group home


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group home

n.
A small supervised residential facility, as for mentally ill people or wards of the state, in which residents typically participate in daily tasks and are often free to come and go on a voluntary basis.

group home

A residence in the UK for a small group of vulnerable persons (e.g., mentally challenged or mentally ill) who share a common household. Group homes are normally unstaffed at night or have no formal staff on site, but if the health of one or more residents deteriorates, 24-hour staff attendance may be provided temporarily. Group homes may be managed by the NHS, by the local authority, or by voluntary or private agents.

in·ter·me·di·ate care fa·cil·i·ty

(ICF) (in'tĕr-mē'dē-ăt kār fă-sil'i-tē)
A residential option for patients who cannot live alone and also need more supervision than in-home services offer but who do not need the level of care found in skilled nursing facilities.
See: nursing facility
References in periodicals archive ?
Vermont Street residents Jim Kaziukewicz and Annie O'Donnell raised concern about septic field odors and other alleged problems at the group home, but village officials stressed the issue before them strictly was about the circular drive request.
The grant will be used to offset construction costs for six new group homes in the Alexandria, Louisiana, area.
In 2013, after five years of battles with Adult & Teen Challenge, Lane County agreed to allow as many as 20 women and children, plus three staff, at the group home, up from the five residents the county had allowed until then.
The group home residents were kept in deplorable conditions, fed rotten food and made to sleep on the floor among rats, ticks and fleas and many of them were never allowed to leave the premises, Mr Murillo Karam told a news conference attended by top national investigators and Michoacan governor Salvador Jara.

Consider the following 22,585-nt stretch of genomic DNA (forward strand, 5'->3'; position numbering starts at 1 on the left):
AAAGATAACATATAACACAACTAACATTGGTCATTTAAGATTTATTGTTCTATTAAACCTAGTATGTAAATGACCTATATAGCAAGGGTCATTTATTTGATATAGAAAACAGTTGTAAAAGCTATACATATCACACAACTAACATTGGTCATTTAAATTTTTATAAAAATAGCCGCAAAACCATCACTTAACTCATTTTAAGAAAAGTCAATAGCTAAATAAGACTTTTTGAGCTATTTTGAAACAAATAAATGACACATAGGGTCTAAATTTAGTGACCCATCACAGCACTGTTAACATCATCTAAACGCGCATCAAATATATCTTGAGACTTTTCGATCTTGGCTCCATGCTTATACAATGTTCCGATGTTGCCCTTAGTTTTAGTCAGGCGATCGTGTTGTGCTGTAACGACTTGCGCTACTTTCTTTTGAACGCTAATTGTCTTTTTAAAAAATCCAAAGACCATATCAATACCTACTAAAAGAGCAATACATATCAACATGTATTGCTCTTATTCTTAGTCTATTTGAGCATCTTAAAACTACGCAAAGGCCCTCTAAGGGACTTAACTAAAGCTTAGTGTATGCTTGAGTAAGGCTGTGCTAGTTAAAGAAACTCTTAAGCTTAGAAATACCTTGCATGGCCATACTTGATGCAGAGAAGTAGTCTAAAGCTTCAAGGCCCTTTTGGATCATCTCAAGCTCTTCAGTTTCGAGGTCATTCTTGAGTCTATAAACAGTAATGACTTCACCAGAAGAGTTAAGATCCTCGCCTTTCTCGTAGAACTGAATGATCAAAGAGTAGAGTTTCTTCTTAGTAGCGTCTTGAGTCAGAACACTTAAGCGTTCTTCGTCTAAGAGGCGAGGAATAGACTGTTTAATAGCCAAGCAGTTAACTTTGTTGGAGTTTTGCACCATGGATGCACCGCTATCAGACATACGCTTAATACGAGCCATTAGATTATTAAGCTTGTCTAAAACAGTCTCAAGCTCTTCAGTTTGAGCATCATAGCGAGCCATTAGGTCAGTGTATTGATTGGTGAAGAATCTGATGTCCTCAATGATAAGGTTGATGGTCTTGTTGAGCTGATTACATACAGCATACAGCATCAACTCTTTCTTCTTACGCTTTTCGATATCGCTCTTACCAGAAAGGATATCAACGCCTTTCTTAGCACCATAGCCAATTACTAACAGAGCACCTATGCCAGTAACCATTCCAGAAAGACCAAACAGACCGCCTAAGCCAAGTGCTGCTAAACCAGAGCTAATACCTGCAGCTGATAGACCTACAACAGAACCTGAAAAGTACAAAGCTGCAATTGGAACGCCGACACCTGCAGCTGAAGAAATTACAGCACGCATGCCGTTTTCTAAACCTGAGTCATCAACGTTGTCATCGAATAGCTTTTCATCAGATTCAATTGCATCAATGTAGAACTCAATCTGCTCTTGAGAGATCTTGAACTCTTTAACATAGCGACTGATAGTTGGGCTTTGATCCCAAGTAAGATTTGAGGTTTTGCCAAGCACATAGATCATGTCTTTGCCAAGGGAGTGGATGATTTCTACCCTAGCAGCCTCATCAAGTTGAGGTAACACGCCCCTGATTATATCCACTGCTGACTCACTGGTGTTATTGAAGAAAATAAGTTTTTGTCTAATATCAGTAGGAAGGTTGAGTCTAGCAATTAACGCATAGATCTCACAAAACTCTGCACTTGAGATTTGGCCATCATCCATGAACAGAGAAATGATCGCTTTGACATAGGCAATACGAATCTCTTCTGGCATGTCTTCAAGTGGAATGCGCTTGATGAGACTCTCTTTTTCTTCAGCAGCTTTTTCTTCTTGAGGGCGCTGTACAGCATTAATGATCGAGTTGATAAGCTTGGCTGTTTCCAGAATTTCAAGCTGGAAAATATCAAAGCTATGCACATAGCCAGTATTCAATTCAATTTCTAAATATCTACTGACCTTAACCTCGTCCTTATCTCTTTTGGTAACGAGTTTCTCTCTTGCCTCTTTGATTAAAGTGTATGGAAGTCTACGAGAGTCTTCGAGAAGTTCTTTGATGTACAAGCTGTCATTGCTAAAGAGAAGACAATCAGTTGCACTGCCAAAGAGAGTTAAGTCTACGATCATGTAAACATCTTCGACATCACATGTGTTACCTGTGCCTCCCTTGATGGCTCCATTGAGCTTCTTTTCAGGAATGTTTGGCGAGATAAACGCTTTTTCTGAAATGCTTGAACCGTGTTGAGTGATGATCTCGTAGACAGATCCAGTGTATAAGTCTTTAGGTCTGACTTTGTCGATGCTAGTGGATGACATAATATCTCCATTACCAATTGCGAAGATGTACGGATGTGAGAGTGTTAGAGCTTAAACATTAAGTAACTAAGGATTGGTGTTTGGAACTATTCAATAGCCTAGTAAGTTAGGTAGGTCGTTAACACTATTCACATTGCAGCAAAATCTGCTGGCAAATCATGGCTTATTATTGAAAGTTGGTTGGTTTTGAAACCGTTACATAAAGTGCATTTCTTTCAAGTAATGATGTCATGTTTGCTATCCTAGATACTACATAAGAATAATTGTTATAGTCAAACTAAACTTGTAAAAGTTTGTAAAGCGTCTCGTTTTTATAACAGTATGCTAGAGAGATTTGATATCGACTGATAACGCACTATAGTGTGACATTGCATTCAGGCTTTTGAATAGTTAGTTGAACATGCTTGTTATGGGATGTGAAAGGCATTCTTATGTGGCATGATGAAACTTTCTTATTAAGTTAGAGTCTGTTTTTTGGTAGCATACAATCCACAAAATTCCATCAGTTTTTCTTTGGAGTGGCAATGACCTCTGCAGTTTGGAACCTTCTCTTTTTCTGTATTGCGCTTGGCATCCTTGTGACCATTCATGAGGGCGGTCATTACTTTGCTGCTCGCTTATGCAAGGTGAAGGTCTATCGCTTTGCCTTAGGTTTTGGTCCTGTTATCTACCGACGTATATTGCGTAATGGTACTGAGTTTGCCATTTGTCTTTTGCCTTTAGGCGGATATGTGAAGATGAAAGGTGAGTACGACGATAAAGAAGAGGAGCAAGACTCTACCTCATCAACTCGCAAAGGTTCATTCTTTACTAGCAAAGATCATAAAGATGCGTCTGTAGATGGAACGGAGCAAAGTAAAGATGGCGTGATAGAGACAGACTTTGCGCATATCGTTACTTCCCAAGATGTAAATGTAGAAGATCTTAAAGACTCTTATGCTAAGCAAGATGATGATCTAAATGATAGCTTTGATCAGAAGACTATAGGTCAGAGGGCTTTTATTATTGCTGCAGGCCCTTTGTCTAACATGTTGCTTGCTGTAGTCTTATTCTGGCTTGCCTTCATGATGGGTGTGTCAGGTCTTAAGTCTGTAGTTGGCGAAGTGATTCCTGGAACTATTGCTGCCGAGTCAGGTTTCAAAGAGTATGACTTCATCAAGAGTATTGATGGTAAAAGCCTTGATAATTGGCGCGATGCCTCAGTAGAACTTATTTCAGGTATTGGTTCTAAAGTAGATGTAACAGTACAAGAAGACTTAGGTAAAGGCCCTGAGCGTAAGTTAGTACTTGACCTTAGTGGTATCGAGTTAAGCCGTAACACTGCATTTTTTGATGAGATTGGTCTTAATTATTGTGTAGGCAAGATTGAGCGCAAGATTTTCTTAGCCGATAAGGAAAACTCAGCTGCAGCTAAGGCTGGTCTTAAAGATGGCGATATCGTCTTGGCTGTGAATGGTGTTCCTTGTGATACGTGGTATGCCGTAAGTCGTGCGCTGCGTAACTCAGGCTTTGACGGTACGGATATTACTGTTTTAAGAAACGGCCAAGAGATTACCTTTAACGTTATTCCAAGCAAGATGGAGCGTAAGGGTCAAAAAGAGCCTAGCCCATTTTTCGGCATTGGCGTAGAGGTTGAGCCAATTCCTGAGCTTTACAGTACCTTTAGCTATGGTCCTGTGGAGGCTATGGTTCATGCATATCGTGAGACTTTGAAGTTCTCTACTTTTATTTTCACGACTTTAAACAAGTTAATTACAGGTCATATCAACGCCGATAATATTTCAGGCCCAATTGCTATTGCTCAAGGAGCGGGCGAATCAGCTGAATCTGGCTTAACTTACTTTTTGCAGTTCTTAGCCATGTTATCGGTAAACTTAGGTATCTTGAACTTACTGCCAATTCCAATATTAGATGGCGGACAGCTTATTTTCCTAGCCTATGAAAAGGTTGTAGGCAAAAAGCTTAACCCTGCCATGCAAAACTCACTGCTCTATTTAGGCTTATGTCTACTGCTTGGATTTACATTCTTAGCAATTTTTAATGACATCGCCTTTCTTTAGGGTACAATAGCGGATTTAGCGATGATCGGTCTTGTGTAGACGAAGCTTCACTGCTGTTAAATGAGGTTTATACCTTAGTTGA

When her mother -- a drug addict who served several stints in jail -- died seven years ago, Mata-Lemons said the group home staff wouldn't let her go the funeral because of lack of transportation.
Inclusion criteria for the residents were as follows: 18 years of age or over, a diagnosis of serious mental illness, and currently living in the group home. Inclusion criteria for those providing and overseeing care were as follows: experience working in or affiliation with the group home, and knowledge of the day-to-day processes of the home.
Two paintings by US citizens with intellectual disabilities living in group homes were also presented to their Jordanian counterparts .
Since the 1970s, group homes have been an increasingly popular way to provide housing and support services to people with intellectual and developmental disabilities.
In Levinson's ethnography the group home is approached as a workplace because it enables a conception of organizational participation as an ongoing dilemma of freedom rather than a problem of power.
The new provisions require that any amount of money over $300 owned by a child in a group home be deposited in an insured bank account, and that annual reports of the account be provided to the child's caseworker.